In the show this time, Brother Guy Consolmagno tells us about meteorites in our Solar System, Dr Joe Zuntz discusses the Dark Energy Survey in this month's JodBite, and your astronomical questions are answered by Dr Iain McDonald in Ask an Astronomer.
JodBite with Dr Joe Zuntz
Dr Joe Zuntz has recently joined the Jodrell Bank Centre for Astrophysics from University College London, and has studied cosmology at various wavelengths. He is now turning his attention to the visible and near-infrared emission from galaxies in an attempt to map the dark side of the Universe, as he works on the Dark Energy Survey. This survey will produce the largest map ever created by plotting the positions and distances of hundreds of millions of galaxies, as well as observing thousands of supernovae. Joe explains how it aims, among other goals, to determine whether the dark energy that apparently dominates our Universe is uniformly distributed throughout space.
Interview with Brother Guy Consolmagno
Brother Guy Consolmagno is the curator of the Vatican Observatory's meteorite collection, and also analyses the space rocks under his care. He explains how the Vatican came to own a meteorite collection, and how he has been using non-destructive techniques to test them and discover properties such as density, conductivity and magnetic field structure. He tells us about the conundrum of how dense rocks emerge from fields of apparently 'fluffy' asteroids, and what this can tell us about the ancient history of our Solar System. He also describes the problem of the weathering of meteorites once they land on Earth.
Ask an Astronomer
Dr Iain McDonald answers your astronomical questions:
- The first question is from Great Old Mac, who says: "All comets reach their maximum outpourings in the vicinity of the Sun, and these will condense on the first cold place they find - the ice deposits of Mercury's poles. Would a mission to drill cores into those and investigate the deposits reveal the cometary history of the Solar system? Each layer would divulge its secrets, saving the decades-long journeys and vast expense of random trips to the Öpik-Oort cloud."
- Pat O'Grady says: "The asteroid belt is often shown as a dense area of asteroids that you would have to carefully navigate your way through. But I have also heard that it is in fact fact sparse - there are asteroids, but none are close to each other. Which of these is correct?"
- Finally, Andrew Mackenzie asks: "If a black hole sucks things to its centre, what does a white hole do? Does it do the opposite?"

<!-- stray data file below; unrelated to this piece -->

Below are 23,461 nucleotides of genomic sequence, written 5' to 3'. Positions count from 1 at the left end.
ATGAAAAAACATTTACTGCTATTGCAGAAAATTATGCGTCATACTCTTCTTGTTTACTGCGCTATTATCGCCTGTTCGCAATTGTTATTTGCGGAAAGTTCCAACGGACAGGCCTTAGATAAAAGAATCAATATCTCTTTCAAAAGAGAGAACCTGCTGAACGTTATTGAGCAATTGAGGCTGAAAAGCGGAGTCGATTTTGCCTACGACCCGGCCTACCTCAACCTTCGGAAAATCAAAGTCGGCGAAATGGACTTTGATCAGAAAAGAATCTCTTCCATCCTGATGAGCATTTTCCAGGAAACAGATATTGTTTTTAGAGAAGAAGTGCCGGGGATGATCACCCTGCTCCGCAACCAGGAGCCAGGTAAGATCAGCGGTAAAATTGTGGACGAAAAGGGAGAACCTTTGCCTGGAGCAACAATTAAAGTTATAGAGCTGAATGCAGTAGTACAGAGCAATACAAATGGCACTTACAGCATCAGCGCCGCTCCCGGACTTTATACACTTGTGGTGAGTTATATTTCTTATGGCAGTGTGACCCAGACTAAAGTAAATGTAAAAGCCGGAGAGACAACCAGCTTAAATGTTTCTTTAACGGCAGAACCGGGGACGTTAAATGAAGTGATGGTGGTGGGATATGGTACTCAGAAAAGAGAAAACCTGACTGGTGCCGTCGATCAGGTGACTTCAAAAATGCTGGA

Odds and Ends
The Sun has been very active recently, emitting three solar flares in a 24-hour period between the and 14th of May. These solar flares are X-class (the strongest type of solar flare) and have been followed by coronal mass ejections (CMEs), which have not been directed towards Earth. A fourth flare occurred several hours later, after the time of recording.
Astronomers from Tel Aviv University in Israel have used a new technique to find an extrasolar planet. They analysed data from the Kepler spacecraft in a novel way, looking for three effects happening simultaneously over the period of the planet's orbit: beaming of radiation as the planet moves towards us, ellipsodial distortion of the star due to the tidal influence of the planet and reflection of starlight from the planet's surface. They named their detection algorithm BEaming, Ellipsoidal and Reflection/emission modulations, or BEER. Ten years after it was first proposed, the method has identified Kepler-76b, a planet of twice the mass of Jupiter orbiting its host star every 1.5 days.
The International Space Station has been in the news a lot recently. First, a leak of ammonia coolant necessitated a spacewalk by two astronauts in order to fix the problem. Then Commander Chris Hadfield released a cover of David Bowie's song Space Oddity, filmed in zero gravity. The unique music video adds to the collection of amazing short films revealing life aboard the ISS.
|JodBite:||Dr Joe Zuntz and Mark Purver|
|Interview:||Brother Guy Consolmagno and Libby Jones|
|Ask An Astronomer:||Dr Iain McDonald and Libby Jones|
|Presenters:||Mark Purver and Christina Smith|
|Editors:||Christina Smith and Mark Purver|
|Segment Voice:||Mike Peel|
|Website:||Mark Purver and Stuart Lowe|
|Cover art:||Astronauts Chris Cassidy and Tom Marshburn repair an ammonia coolant leak on the outside of the International Space Station, 400 kilometres above the Earth's surface. CREDIT: NASA/CSA/Chris Hadfield|
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